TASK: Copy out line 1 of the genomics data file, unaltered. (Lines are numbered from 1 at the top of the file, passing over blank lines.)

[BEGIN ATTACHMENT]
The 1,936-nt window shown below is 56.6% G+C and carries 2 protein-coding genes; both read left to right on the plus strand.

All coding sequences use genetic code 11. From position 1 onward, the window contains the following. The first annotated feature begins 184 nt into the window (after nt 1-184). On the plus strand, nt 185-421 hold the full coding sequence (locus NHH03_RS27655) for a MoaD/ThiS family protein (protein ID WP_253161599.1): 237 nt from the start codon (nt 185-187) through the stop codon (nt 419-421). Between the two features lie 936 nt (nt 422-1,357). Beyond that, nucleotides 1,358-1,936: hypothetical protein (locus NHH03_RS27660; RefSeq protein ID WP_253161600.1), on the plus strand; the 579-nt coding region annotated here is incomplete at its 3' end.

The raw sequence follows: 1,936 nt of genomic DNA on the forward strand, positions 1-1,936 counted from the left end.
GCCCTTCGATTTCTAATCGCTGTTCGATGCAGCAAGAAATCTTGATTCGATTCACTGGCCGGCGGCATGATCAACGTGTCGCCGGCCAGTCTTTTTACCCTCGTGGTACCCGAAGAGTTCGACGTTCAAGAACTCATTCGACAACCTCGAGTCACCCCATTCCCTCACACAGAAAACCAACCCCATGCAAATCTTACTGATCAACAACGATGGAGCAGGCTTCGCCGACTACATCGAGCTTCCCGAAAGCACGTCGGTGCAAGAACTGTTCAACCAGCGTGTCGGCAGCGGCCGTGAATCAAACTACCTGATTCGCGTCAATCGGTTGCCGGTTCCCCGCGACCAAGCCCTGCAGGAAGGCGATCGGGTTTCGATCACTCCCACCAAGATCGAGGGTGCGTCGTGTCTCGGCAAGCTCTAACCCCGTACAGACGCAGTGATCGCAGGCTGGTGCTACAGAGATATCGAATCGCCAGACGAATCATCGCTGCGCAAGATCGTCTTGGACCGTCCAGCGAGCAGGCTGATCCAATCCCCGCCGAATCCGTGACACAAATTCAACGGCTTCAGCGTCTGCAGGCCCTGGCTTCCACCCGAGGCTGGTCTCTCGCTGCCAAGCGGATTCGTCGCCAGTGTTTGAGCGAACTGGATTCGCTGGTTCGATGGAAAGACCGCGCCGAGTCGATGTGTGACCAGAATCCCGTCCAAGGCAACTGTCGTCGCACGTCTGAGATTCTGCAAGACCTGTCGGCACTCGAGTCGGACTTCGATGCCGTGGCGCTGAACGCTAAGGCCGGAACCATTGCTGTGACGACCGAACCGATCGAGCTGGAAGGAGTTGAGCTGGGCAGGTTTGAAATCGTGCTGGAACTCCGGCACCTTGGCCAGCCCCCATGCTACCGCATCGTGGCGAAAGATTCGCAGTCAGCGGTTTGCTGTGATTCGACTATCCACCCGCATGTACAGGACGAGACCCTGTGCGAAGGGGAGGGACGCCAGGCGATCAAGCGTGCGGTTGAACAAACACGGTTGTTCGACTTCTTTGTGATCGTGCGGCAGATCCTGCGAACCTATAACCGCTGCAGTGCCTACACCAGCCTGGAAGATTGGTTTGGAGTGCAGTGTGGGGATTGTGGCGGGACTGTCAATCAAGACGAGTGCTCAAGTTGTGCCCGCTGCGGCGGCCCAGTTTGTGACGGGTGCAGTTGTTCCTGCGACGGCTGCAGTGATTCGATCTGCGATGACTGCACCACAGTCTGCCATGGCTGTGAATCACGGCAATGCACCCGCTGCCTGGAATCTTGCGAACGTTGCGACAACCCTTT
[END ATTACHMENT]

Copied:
The 1,936-nt window shown below is 56.6% G+C and carries 2 protein-coding genes; both read left to right on the plus strand.